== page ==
S&P 500 dips as economic data, trade worries offset upbeat earnings

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By Stephen Culp

NEW YORK (Reuters) – The benchmark S&P 500 stock index edged lower on Wednesday as weak U.S. economic data and simmering geopolitical tensions spooked buyers away from the equities market, despite a string of generally positive third-quarter corporate earnings reports.

Technology shares, led by Microsoft Inc (O:), weighed on all three major U.S. stock averages, pulling the S&P 500 and the Nasdaq into the red. The Dow was nominally higher.

U.S. retail sales contracted in September for the first time in seven months, according to the Commerce Department, in a sign that cracks might be spreading from the manufacturing sector to the broader economy.

“The retail sales number has surprised people,” said Peter Tuz, president of Chase Investment Counsel in Charlottesville, Virginia. “It’s bringing up ideas that the economy might be slowing down.”

Uncertainty over whether the United States and China could resolve their long-running trade dispute increased after the U.S. House of Representatives riled Beijing by passing pro-democracy legislation in support of Hong Kong.

President Donald Trump said he would probably not sign any trade deal before he meets with Chinese President Xi Jinping at the upcoming APEC Forum in Chile, but said a partial trade deal was being formalized.

“Part of today’s market action concerns whether the tentative (trade) agreement reached last Friday will move forward or not,” Tuz said. “We’ve got two months before significant tariffs go into effect.”

“Things haven’t worked out the way they usually do when earnings season begins and you focus less on the global macro issues that drive the market so much these days.”

Analysts currently expect S&P 500 third-quarter earnings to have fall by 3%, which would mark the first year-on-year contraction since the earnings recession that ended in 2016.

However, of the 43 S&P 500 companies to have posted third-quarter results so far, 86% have come in better than consensus expectations.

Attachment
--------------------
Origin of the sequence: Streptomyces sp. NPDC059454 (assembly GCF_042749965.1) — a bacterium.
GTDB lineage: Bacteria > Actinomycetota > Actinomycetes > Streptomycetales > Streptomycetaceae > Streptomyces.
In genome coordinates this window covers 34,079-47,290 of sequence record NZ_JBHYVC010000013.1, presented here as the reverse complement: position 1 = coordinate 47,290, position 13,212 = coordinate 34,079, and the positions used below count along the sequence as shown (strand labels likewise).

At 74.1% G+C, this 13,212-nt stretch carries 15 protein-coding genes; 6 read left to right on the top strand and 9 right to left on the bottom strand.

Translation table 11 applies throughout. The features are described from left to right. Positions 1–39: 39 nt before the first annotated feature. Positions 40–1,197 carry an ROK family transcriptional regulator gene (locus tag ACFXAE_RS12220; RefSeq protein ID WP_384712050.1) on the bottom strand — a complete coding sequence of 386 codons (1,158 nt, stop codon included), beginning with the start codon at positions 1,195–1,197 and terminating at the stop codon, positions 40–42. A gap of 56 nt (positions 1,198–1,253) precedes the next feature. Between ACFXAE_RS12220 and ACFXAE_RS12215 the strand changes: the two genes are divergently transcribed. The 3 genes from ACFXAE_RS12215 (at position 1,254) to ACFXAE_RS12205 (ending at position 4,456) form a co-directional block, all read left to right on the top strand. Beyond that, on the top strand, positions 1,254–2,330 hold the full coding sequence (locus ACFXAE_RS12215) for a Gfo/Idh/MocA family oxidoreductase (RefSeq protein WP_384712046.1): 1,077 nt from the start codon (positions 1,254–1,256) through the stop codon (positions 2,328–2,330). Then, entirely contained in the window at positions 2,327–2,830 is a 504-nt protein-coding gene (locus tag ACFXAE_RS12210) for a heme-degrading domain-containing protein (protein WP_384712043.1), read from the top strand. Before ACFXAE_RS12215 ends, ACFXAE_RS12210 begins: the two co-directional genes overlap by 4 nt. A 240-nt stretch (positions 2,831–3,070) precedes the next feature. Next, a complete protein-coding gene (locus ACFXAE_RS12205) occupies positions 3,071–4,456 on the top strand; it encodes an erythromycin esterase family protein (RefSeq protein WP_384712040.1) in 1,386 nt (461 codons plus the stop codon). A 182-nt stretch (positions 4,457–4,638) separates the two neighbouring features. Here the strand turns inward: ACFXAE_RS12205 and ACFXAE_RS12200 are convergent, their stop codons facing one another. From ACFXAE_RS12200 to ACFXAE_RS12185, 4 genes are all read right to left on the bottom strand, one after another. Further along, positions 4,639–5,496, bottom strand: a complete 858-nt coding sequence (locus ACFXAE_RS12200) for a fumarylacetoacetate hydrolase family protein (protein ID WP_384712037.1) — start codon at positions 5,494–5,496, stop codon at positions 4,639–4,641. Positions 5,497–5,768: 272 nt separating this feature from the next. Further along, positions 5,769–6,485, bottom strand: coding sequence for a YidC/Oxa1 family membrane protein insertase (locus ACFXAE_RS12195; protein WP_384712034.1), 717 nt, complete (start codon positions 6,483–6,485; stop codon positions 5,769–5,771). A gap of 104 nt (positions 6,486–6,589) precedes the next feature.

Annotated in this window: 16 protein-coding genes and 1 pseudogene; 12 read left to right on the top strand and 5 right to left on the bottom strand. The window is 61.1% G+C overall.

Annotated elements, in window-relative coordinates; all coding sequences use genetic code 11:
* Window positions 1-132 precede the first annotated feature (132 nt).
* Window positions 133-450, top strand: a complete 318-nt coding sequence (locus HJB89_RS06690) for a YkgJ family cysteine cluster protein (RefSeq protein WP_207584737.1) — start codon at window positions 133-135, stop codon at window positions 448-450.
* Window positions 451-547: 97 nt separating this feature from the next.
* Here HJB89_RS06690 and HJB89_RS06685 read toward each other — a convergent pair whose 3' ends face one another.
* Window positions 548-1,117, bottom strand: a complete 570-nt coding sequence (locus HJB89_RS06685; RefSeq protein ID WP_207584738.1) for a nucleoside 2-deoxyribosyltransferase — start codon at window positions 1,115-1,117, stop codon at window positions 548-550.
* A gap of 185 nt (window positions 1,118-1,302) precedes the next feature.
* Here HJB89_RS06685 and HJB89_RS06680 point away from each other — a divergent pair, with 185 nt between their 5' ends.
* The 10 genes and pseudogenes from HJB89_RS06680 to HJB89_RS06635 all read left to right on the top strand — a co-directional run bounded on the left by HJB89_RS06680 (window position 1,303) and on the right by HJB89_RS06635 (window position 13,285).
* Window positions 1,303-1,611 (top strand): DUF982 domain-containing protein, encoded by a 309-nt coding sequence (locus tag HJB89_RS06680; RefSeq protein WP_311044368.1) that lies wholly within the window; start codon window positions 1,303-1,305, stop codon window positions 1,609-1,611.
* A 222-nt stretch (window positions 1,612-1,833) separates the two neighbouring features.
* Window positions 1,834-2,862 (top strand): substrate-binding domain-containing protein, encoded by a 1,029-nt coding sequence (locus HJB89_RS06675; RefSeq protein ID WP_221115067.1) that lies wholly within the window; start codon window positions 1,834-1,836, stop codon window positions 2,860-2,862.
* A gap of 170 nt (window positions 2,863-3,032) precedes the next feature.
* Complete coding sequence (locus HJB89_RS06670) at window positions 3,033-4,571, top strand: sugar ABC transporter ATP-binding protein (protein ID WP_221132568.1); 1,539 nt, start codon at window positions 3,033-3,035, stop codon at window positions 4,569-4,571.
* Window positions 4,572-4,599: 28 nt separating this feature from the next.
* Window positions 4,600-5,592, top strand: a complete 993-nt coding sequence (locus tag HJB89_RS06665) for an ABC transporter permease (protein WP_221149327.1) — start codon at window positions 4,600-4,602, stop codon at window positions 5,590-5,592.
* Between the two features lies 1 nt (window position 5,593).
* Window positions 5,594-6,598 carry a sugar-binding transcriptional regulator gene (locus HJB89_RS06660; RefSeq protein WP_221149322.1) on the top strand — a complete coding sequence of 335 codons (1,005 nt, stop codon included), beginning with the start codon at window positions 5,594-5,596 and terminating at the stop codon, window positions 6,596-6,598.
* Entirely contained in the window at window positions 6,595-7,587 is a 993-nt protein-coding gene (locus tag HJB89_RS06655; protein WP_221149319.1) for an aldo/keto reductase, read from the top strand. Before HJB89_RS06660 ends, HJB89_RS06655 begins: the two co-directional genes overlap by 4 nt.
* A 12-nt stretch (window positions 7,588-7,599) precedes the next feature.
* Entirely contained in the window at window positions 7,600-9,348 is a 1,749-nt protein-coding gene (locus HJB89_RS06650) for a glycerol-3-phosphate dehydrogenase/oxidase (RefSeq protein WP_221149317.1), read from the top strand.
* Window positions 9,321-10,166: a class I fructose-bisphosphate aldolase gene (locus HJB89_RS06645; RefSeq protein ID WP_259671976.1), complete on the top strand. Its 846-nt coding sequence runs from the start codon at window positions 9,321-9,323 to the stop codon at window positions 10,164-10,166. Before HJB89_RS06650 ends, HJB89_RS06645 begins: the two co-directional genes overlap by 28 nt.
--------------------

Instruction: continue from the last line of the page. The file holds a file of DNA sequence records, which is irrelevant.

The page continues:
Bank of America (N:) rose 2.2% after posting its third-quarter profit beat due to growth in advisory fees and loan book expansion.

United Airlines (O:) advanced 2.6% after the airline beat quarterly profit estimates and increased its 2019 guidance.

The Dow Jones Industrial Average () rose 18.19 points, or 0.07%, to 27,042.99, the S&P 500 () lost 3.71 points, or 0.12%, to 2,991.97 and the Nasdaq Composite () dropped 25.20 points, or 0.31%, to 8,123.51.

Of the 11 major sectors in the S&P 500, three were trading in negative territory, with energy () and tech () suffering the largest percentage losses.

In other stocks news, Eli Lilly & Co (N:) dropped 1.5% in the wake of a late-stage study which showed its experimental pancreatic cancer treatment failed to meet the overall survival goal.

Drug distributors McKesson (N:), AmerisourceBergen (N:) and Cardinal Health (N:) rose between 3% and 6% following a report that they were in talks with state and local governments to settle thousands of opioid lawsuits for $18 billion.

General Motors (N:) rose 1.5% after the automaker reached a tentative labor deal with the United Auto Workers union.

Netflix Inc (O:) shares were up 0.3% in advance of its earnings report, expected after the bell.

Declining issues outnumbered advancing ones on the NYSE by a 1.11-to-1 ratio; on Nasdaq, a 1.09-to-1 ratio favored decliners.

The S&P 500 posted 12 new 52-week highs and no new lows; the Nasdaq Composite recorded 31 new highs and 54 new lows.

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